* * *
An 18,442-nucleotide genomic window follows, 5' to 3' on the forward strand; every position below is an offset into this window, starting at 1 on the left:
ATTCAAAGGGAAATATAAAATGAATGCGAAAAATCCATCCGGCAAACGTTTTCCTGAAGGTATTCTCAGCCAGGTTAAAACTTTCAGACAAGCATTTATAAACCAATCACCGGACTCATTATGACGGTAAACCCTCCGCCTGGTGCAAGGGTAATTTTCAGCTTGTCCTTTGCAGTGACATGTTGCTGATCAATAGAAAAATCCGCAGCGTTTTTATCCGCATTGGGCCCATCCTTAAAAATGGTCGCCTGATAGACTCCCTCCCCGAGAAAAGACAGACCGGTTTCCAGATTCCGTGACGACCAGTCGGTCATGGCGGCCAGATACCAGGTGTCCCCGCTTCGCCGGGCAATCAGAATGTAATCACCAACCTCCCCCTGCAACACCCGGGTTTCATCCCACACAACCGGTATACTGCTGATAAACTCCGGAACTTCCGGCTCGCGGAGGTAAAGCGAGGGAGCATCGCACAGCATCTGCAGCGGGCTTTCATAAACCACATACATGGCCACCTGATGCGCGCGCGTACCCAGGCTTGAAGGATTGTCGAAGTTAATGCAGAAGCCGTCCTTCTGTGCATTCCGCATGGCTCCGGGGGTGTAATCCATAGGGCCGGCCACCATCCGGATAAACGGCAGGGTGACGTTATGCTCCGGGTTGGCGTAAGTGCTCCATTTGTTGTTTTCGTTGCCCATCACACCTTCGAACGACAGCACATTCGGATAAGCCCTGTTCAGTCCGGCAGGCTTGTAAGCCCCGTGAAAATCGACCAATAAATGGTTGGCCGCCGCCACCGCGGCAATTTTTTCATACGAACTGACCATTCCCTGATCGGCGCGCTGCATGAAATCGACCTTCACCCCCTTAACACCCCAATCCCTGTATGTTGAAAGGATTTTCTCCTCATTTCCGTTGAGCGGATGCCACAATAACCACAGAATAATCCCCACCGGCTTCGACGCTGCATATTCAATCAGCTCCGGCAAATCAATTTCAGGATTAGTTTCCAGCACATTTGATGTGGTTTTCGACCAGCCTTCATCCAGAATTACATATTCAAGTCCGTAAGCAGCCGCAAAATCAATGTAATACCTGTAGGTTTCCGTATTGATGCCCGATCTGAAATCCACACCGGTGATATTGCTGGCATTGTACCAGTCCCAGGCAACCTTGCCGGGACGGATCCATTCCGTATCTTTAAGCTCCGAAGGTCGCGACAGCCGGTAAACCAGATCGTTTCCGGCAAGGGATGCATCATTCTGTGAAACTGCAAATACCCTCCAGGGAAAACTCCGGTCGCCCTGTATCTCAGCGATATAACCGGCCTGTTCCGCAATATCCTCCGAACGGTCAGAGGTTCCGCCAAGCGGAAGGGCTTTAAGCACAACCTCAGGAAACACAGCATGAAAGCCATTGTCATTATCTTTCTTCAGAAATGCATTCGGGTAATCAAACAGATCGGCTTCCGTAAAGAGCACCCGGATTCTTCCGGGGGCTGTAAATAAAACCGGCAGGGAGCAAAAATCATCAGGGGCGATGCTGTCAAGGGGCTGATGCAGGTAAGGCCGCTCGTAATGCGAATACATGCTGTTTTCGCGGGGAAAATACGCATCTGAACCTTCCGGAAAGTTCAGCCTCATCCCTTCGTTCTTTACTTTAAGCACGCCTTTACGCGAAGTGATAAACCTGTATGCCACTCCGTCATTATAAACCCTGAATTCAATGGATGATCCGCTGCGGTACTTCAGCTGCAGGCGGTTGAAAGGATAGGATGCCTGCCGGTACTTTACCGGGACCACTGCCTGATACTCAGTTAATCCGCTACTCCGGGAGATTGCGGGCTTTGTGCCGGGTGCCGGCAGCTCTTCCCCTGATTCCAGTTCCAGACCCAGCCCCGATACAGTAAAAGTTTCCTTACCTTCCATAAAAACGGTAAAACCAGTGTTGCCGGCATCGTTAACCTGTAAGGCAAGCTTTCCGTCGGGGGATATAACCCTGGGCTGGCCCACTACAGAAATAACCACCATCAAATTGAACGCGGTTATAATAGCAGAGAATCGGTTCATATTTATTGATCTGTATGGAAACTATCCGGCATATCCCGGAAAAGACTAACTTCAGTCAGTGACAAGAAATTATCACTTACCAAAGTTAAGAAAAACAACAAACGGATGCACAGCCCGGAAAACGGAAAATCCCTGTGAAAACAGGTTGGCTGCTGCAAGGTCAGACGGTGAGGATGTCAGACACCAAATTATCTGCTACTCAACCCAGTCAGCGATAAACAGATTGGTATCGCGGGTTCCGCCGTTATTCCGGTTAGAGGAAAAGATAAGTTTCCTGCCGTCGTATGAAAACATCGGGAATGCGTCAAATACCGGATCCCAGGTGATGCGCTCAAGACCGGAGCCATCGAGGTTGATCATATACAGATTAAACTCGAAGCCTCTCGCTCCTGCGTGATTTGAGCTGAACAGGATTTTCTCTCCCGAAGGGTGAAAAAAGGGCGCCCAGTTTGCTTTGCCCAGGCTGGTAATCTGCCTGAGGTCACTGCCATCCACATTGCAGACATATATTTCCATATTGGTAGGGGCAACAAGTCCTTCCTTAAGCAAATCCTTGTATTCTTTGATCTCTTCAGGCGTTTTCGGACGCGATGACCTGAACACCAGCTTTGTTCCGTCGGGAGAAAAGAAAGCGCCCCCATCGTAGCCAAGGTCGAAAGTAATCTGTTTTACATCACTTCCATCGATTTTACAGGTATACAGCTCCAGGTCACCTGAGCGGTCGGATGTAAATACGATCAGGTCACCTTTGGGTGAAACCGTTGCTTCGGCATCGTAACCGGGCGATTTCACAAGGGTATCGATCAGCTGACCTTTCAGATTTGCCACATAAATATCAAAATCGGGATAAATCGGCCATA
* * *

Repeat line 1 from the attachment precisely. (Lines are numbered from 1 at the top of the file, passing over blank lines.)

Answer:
An 18,442-nucleotide genomic window follows, 5' to 3' on the forward strand; every position below is an offset into this window, starting at 1 on the left: